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Wednesday, April 11, 2012

‘Three Cups Of Tea’ Charity Vows To Forge Ahead

Greg Mortenson, his son Khyber, and daughter, Amira Mortenson, with students at Gultori War refugee school, Bromolo Colony, Karakoram mountains in 2008. (PRNewsFoto/Central Asia Institute, Deirdre Eitel)

The head of the American Institute of Philanthropy Daniel Borochoff tells the Great Falls Tribune that problems like those seen at the Central Asia Institute, author Greg Mortensons’s Bozeman, Montana-based charity, are more prevalent in the charity world than most people think.

“It’s a wild west atmosphere and it’s not just Montana. Donors beware,” Borochoff says.

Mortenson Ordered To Pay Back $1 Million

Last week the Montana Attorney General ordered Greg Mortenson off CAI’s board and to pay back $1 million the AG says were misspent.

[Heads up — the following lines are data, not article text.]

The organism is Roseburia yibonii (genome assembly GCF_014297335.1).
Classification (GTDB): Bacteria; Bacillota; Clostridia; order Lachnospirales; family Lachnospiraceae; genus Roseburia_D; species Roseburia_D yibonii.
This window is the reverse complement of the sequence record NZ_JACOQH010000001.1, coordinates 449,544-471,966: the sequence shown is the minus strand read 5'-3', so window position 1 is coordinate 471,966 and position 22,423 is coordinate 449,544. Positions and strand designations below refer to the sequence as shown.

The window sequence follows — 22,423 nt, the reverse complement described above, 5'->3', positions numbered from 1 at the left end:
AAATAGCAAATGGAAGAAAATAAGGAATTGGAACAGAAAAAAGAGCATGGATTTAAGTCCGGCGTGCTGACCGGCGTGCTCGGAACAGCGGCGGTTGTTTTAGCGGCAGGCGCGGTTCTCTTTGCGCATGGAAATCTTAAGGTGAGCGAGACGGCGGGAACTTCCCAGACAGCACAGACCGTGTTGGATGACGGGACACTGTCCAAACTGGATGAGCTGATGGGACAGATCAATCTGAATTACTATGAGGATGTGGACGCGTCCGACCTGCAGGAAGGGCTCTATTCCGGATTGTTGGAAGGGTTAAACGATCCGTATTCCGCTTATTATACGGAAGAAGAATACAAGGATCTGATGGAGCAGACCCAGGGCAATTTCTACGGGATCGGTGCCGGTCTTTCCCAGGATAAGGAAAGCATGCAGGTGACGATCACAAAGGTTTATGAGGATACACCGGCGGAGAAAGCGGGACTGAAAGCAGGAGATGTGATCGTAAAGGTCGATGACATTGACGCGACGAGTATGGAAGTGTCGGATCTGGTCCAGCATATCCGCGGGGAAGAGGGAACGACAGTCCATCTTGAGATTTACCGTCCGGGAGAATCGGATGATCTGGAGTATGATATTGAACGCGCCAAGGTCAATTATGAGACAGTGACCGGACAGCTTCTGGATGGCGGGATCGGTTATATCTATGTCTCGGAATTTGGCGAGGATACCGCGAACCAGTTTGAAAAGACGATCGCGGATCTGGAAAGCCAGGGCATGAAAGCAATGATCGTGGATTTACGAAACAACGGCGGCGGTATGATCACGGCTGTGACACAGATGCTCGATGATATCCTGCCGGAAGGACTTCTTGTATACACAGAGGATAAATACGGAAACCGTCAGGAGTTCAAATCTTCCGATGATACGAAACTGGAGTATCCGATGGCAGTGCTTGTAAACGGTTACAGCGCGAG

Separately, Mortenson is accused in civil lawsuits of fabricating parts of “Three Cups of Tea” and there will be a hearing on those lawsuits next week.

Worth Saving Central Asia Institute?

But the Montana AG did report that despite severe problems, the Central Asia Institute is “worth saving” because of its mission: building schools in Pakistan and Afghanistan.

Anne Beyersdorfer, acting director of the Central Asia Institute, told Here & Now‘s Robin Young why she feels the organization should continue.

“We were a wonderful organization growing very quickly and [Mortenson] was working towards the mission at all times,” she said.

Beyersdorfer says that CAI supporters will “see beyond… the immediate rush to judgment that came with the media accusations in the spring, and they see the longterm benefits of educating girls, especially in the areas we serve.”

She says CAI “respectfully disagrees” with the Montana Attorney General’s report.

Guest:

  • Anne Beyersdorfer, acting director of the Central Asia Institute

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Robin and Jeremy

Robin Young and Jeremy Hobson host Here & Now, a live two-hour production of NPR and WBUR Boston.

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